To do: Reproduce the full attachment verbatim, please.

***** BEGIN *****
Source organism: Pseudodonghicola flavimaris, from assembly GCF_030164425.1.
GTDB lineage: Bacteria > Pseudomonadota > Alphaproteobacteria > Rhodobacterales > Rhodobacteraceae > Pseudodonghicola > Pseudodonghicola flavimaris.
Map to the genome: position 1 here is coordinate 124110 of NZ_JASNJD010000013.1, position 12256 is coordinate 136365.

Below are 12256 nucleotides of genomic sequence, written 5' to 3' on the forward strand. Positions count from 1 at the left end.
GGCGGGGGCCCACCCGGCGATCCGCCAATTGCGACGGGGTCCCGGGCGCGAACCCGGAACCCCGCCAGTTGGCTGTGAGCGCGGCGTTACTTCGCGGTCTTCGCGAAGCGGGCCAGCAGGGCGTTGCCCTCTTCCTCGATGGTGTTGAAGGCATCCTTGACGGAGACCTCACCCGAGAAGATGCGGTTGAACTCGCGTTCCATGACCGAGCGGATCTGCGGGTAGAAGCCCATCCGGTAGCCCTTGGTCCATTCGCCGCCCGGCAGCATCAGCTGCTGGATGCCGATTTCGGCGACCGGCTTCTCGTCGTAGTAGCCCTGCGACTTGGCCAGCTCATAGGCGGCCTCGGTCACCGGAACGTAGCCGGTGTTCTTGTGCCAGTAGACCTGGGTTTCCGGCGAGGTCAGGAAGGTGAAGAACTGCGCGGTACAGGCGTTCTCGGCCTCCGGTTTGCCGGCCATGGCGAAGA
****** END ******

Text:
Source organism: Pseudodonghicola flavimaris, from assembly GCF_030164425.1.
GTDB lineage: Bacteria > Pseudomonadota > Alphaproteobacteria > Rhodobacterales > Rhodobacteraceae > Pseudodonghicola > Pseudodonghicola flavimaris.
Map to the genome: position 1 here is coordinate 124110 of NZ_JASNJD010000013.1, position 12256 is coordinate 136365.

Below are 12256 nucleotides of genomic sequence, written 5' to 3' on the forward strand. Positions count from 1 at the left end.
GGCGGGGGCCCACCCGGCGATCCGCCAATTGCGACGGGGTCCCGGGCGCGAACCCGGAACCCCGCCAGTTGGCTGTGAGCGCGGCGTTACTTCGCGGTCTTCGCGAAGCGGGCCAGCAGGGCGTTGCCCTCTTCCTCGATGGTGTTGAAGGCATCCTTGACGGAGACCTCACCCGAGAAGATGCGGTTGAACTCGCGTTCCATGACCGAGCGGATCTGCGGGTAGAAGCCCATCCGGTAGCCCTTGGTCCATTCGCCGCCCGGCAGCATCAGCTGCTGGATGCCGATTTCGGCGACCGGCTTCTCGTCGTAGTAGCCCTGCGACTTGGCCAGCTCATAGGCGGCCTCGGTCACCGGAACGTAGCCGGTGTTCTTGTGCCAGTAGACCTGGGTTTCCGGCGAGGTCAGGAAGGTGAAGAACTGCGCGGTACAGGCGTTCTCGGCCTCCGGTTTGCCGGCCATGGCGAAGA